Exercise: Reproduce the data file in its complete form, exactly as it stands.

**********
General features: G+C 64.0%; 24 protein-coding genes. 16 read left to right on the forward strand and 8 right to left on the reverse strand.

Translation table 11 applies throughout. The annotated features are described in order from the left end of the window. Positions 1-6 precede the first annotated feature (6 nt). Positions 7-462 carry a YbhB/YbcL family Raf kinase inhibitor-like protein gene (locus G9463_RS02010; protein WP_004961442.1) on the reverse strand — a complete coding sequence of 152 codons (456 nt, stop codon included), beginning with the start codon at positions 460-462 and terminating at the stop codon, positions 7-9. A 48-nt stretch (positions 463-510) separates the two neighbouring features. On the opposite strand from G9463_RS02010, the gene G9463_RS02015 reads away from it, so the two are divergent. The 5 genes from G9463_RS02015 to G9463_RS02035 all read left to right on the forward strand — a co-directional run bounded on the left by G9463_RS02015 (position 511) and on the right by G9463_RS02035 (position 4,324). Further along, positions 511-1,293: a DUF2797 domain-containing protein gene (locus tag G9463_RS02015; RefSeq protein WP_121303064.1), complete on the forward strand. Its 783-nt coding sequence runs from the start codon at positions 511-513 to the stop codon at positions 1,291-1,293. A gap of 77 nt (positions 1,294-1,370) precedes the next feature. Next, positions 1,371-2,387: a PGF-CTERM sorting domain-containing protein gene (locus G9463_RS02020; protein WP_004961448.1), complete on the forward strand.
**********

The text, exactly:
General features: G+C 64.0%; 24 protein-coding genes. 16 read left to right on the forward strand and 8 right to left on the reverse strand.

Translation table 11 applies throughout. The annotated features are described in order from the left end of the window. Positions 1-6 precede the first annotated feature (6 nt). Positions 7-462 carry a YbhB/YbcL family Raf kinase inhibitor-like protein gene (locus G9463_RS02010; protein WP_004961442.1) on the reverse strand — a complete coding sequence of 152 codons (456 nt, stop codon included), beginning with the start codon at positions 460-462 and terminating at the stop codon, positions 7-9. A 48-nt stretch (positions 463-510) separates the two neighbouring features. On the opposite strand from G9463_RS02010, the gene G9463_RS02015 reads away from it, so the two are divergent. The 5 genes from G9463_RS02015 to G9463_RS02035 all read left to right on the forward strand — a co-directional run bounded on the left by G9463_RS02015 (position 511) and on the right by G9463_RS02035 (position 4,324). Further along, positions 511-1,293: a DUF2797 domain-containing protein gene (locus tag G9463_RS02015; RefSeq protein WP_121303064.1), complete on the forward strand. Its 783-nt coding sequence runs from the start codon at positions 511-513 to the stop codon at positions 1,291-1,293. A gap of 77 nt (positions 1,294-1,370) precedes the next feature. Next, positions 1,371-2,387: a PGF-CTERM sorting domain-containing protein gene (locus G9463_RS02020; protein WP_004961448.1), complete on the forward strand.